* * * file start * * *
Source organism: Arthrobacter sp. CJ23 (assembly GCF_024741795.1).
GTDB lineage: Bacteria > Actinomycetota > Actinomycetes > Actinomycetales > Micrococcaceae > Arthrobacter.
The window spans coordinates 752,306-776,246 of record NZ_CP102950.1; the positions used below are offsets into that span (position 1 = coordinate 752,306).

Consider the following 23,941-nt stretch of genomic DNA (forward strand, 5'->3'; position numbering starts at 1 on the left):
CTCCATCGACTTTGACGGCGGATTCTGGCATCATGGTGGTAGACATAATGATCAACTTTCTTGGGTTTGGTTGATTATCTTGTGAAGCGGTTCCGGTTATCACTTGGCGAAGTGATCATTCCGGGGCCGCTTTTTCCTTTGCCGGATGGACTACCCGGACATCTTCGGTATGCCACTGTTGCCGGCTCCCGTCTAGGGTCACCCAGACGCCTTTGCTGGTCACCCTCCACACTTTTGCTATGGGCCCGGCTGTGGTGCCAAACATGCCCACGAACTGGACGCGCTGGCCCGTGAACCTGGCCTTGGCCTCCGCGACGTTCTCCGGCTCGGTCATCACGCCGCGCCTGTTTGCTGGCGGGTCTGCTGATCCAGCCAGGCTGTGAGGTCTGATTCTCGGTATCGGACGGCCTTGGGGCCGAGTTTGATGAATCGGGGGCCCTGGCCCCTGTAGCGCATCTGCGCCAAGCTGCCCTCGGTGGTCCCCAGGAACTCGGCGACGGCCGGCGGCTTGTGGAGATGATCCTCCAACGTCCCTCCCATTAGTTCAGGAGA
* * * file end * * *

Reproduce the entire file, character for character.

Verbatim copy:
Source organism: Arthrobacter sp. CJ23 (assembly GCF_024741795.1).
GTDB lineage: Bacteria > Actinomycetota > Actinomycetes > Actinomycetales > Micrococcaceae > Arthrobacter.
The window spans coordinates 752,306-776,246 of record NZ_CP102950.1; the positions used below are offsets into that span (position 1 = coordinate 752,306).

Consider the following 23,941-nt stretch of genomic DNA (forward strand, 5'->3'; position numbering starts at 1 on the left):
CTCCATCGACTTTGACGGCGGATTCTGGCATCATGGTGGTAGACATAATGATCAACTTTCTTGGGTTTGGTTGATTATCTTGTGAAGCGGTTCCGGTTATCACTTGGCGAAGTGATCATTCCGGGGCCGCTTTTTCCTTTGCCGGATGGACTACCCGGACATCTTCGGTATGCCACTGTTGCCGGCTCCCGTCTAGGGTCACCCAGACGCCTTTGCTGGTCACCCTCCACACTTTTGCTATGGGCCCGGCTGTGGTGCCAAACATGCCCACGAACTGGACGCGCTGGCCCGTGAACCTGGCCTTGGCCTCCGCGACGTTCTCCGGCTCGGTCATCACGCCGCGCCTGTTTGCTGGCGGGTCTGCTGATCCAGCCAGGCTGTGAGGTCTGATTCTCGGTATCGGACGGCCTTGGGGCCGAGTTTGATGAATCGGGGGCCCTGGCCCCTGTAGCGCATCTGCGCCAAGCTGCCCTCGGTGGTCCCCAGGAACTCGGCGACGGCCGGCGGCTTGTGGAGATGATCCTCCAACGTCCCTCCCATTAGTTCAGGAGA